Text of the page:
I never received an answer from anyone.  I would have thought that such a communication about an important matter from a lawyer, who after all is a public official of sorts, should merit at least an acknowledgement of some kind.

Perhaps this is all just too much for people, facing up to what we are doing and what we have become.  Rapists.  Maybe murderers.  Nobody likes to think of themselves that way.  Dale Carnegie in “How to Win Friends and Influence People” noted that Al Capone didn’t think of himself as a criminal.  At least not relatively speaking.

It’s much easier to shoot the messenger and go back to the feast.

A likely scenario is that some underlings were assigned to “look into” the matter after they received my many communications over the years, and look into it they did.  A phone call or two to some local official or other, who no doubt repeated the rumor based community consensus, probably fostered by the guilty parties themselves, that they had a “troubled” lawyer on their hands.

No need for busy higher up officials to bother with anything like that, then.  Case closed.

You might think that they would try talking to me before reaching their conclusions, since I was the one who wrote to them in the first place.  But labeling someone “troubled” or vaguely alluding to mental “issues” is a remarkably effective smear:  every assertion and argument the person makes thereafter is seen first through that lens, and any analysis then becomes kind of circular.  You never escape the loop because you can only try to do that by making more assertions and arguments – but all assertions and arguments just wind up on the same curved line to nowhere.  There is, in other words, no point in talking to them.  They’re “nuts”.

Smearing lawyers should be a risky strategy for police, prosecutors and judges but it isn’t, to some extent because whereas police, for example, close ranks around their brethren who are attacked, lawyers behave like the hungry sharks to which they are often compared:  they smell a little blood in the water from a cut finger and in their feeding frenzy don’t even bother to look to see if it is one of their own who is injured.  To put it in context, the police-prosecutor-judge apparatus smears a lawyer who is perhaps doing too good a job and causing them trouble for a change, and many of the lawyer’s colleagues simply adopt the smear uncritically and even repeat it, with no further inquiry or investigation.  Not even a phone call or email to the lawyer.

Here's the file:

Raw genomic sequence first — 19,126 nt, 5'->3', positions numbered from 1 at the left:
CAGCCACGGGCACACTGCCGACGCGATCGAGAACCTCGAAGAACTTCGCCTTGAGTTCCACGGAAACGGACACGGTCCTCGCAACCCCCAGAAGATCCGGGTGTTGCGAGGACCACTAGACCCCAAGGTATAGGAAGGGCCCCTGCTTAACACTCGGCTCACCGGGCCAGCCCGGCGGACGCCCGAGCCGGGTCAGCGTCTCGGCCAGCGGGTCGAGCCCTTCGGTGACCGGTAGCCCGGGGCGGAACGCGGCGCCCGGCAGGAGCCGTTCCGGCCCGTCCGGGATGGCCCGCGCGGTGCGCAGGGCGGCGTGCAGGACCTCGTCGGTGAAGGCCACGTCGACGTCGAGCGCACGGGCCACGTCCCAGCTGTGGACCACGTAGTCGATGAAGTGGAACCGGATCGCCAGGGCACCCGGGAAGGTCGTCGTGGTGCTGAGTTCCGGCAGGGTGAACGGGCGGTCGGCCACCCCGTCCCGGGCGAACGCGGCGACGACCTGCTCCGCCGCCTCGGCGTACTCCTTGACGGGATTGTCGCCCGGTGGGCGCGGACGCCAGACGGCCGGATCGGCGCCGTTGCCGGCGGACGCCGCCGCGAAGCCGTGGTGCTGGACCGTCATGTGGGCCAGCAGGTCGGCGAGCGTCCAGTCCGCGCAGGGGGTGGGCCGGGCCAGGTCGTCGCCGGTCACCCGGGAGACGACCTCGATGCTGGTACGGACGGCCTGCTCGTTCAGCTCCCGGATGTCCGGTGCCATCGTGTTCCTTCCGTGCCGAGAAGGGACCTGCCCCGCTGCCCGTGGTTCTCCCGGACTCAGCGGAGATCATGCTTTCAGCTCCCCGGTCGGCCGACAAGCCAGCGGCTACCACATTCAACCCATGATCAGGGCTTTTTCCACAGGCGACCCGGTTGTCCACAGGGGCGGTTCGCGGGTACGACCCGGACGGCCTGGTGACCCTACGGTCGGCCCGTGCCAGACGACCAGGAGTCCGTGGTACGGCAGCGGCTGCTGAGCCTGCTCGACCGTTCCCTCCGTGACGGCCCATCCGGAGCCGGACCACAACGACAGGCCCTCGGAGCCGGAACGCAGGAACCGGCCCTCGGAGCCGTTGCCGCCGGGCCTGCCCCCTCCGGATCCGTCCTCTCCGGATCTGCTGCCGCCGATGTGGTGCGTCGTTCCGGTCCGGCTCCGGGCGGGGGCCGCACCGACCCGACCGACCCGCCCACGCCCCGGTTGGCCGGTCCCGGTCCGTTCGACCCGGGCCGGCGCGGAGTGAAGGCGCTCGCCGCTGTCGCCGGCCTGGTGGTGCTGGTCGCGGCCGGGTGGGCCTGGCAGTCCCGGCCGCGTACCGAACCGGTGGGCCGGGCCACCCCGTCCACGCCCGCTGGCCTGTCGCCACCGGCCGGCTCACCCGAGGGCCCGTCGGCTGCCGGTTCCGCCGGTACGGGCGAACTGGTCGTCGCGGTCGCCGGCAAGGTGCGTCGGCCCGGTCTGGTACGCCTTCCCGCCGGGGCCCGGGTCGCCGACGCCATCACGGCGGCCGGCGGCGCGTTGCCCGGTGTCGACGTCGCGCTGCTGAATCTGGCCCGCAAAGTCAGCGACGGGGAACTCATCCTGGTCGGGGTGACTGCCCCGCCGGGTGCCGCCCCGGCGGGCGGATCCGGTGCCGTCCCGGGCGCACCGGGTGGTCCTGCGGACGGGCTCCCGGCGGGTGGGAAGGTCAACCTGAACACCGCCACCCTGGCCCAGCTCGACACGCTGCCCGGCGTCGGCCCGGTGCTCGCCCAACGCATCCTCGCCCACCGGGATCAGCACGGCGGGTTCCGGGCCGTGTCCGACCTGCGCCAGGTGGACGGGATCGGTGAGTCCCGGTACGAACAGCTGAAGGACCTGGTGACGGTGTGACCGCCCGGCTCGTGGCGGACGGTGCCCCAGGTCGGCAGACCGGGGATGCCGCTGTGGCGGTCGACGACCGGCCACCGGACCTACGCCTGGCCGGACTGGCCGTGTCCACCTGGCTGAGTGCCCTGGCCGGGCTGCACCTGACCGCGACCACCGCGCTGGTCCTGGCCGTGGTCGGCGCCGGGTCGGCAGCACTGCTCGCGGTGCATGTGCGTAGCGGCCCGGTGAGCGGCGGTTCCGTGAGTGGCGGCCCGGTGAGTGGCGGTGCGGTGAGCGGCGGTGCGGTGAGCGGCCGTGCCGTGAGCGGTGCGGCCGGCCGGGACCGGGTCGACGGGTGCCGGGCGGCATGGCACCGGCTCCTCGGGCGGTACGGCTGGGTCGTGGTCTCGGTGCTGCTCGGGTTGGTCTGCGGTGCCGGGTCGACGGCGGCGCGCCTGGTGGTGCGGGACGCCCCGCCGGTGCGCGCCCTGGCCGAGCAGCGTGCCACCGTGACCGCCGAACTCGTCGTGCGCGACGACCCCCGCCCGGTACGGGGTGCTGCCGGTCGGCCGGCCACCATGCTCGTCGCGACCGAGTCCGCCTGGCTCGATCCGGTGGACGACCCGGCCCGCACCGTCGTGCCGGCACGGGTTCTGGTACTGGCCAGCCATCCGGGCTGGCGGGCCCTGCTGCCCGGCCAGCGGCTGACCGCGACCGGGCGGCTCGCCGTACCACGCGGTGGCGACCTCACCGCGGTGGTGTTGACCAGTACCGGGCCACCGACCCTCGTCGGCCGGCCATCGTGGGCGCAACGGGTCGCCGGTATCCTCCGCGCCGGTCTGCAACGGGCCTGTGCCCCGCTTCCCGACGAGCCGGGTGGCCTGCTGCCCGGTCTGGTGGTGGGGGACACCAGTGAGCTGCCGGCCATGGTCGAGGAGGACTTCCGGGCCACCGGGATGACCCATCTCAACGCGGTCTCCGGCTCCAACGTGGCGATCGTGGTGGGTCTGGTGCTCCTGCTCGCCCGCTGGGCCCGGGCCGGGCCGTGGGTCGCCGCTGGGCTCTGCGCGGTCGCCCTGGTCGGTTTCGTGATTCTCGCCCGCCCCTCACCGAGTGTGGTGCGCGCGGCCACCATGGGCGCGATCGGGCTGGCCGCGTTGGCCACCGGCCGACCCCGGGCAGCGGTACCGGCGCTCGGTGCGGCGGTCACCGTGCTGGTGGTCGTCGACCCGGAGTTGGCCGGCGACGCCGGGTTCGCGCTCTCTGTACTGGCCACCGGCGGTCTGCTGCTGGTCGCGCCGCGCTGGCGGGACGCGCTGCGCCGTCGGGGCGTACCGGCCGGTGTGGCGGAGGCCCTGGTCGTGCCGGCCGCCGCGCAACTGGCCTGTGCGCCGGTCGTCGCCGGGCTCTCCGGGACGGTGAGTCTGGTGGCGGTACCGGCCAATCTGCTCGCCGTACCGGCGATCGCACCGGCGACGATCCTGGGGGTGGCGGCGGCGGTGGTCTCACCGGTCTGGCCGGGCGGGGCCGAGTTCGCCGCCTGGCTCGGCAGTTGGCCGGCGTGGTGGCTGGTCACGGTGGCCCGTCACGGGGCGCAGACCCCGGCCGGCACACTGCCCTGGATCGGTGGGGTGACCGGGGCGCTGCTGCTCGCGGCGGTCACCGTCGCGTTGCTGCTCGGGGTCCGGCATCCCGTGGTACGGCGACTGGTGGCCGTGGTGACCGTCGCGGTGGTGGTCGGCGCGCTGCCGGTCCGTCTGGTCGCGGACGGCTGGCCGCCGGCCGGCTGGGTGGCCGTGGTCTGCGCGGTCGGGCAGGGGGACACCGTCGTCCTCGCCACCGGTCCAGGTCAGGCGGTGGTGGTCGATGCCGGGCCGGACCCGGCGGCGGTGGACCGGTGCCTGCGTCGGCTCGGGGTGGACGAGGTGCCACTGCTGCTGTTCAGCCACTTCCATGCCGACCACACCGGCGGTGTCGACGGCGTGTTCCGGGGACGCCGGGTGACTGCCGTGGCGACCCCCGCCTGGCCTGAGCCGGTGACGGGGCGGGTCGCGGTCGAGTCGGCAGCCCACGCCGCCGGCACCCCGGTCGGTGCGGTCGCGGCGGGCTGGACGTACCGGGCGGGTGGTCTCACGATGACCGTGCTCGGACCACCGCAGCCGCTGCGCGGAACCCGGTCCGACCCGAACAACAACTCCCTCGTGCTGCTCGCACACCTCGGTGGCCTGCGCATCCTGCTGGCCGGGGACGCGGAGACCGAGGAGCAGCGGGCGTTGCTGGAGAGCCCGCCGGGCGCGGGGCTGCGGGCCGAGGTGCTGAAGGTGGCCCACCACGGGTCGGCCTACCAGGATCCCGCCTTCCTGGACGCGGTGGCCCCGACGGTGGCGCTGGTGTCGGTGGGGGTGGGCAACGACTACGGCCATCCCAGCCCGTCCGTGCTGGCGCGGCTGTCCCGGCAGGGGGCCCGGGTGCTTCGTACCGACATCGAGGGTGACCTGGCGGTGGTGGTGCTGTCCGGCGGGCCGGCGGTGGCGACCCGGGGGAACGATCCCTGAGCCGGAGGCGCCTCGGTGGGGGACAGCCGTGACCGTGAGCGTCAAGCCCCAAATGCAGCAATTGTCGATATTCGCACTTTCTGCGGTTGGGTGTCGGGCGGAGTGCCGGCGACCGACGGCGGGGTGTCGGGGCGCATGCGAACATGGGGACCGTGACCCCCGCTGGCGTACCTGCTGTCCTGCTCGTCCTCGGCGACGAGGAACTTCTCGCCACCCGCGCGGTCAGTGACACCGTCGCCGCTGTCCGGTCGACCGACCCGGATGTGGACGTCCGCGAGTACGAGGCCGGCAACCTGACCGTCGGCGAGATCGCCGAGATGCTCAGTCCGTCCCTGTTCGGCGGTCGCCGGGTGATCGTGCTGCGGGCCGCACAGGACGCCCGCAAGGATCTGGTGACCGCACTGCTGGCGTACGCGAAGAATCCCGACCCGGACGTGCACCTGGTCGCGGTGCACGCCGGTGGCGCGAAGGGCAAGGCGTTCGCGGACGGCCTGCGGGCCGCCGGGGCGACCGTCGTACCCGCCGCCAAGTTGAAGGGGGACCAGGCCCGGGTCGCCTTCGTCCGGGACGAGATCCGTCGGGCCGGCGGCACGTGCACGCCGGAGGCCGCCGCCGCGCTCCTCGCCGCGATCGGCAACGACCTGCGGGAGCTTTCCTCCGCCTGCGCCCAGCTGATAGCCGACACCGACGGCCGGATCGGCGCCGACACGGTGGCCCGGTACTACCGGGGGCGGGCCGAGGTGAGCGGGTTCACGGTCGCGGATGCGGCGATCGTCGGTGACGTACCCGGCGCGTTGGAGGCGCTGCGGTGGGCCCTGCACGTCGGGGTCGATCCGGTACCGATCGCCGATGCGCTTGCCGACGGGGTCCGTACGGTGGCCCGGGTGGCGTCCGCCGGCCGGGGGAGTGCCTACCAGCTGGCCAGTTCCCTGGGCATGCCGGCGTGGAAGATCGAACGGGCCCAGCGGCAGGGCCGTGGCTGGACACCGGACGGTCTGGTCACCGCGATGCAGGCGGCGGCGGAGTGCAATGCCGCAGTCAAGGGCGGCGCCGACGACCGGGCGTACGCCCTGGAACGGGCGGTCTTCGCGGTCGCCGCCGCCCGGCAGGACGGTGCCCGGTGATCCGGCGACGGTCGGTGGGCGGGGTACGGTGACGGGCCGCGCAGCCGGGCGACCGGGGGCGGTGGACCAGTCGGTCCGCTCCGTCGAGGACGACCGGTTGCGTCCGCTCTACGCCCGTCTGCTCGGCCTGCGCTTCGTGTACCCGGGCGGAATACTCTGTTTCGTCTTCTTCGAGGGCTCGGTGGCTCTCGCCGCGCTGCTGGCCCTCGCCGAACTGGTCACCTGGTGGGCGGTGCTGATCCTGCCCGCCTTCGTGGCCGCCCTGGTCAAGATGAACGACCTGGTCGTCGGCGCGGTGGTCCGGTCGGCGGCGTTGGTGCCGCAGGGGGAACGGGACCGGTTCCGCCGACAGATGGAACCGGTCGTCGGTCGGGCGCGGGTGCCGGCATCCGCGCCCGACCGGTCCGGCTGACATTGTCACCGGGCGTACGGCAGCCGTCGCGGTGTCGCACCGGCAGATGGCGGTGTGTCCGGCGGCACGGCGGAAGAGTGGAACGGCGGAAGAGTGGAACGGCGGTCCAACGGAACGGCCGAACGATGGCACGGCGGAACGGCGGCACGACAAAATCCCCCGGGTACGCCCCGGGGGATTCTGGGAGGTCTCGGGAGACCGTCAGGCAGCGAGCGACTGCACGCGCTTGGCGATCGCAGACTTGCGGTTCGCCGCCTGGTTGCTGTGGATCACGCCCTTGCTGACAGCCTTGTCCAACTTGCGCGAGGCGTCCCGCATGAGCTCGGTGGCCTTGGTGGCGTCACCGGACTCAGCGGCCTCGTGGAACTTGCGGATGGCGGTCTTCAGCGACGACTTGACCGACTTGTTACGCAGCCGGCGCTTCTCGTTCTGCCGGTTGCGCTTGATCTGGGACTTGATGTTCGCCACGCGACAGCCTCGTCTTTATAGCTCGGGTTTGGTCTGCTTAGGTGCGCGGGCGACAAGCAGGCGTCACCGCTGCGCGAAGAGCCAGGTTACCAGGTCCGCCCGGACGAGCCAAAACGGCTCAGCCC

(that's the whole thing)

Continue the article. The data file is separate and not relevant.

Backing your colleague to the hilt no matter what is wrong.  That’s what the police do.  But turning on a colleague with no information other than a rumor is also wrong.  And it takes on a life of its own.  And it not only hurts the lawyer, it hurts all of the lawyer’s clients.  And it hurts the system.

My relationship with the legal establishment in the United States is completely ruptured at this point, but for all the right reasons.  If there is one thing I hope to have demonstrated to them in the last seven years it is that I will not budge on this; they are the ones who must start bending.  If I have to stand by myself I will:  it scarcely matters in the grand scheme of things what happens to me now.  Most of what terrifies people – including me, I am not claiming any decorated mantle here – has already happened.

A few months ago I received a form communication from Dan Drake at the Grievance Committee about my registration fees.  Here was my response:


As usual there was no reply.   I believe that could be construed as an admission, but then I tend to like traditional evidence rules.

So this is pretty much where things sit at the moment.  My refugee hearing is next week.  There’s a motion to be filed in the SCOTUS as well.  Perhaps more on that later.



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Filed under financial crisis, Judicial lying/cheating, Striking lawyers, wrongful convictions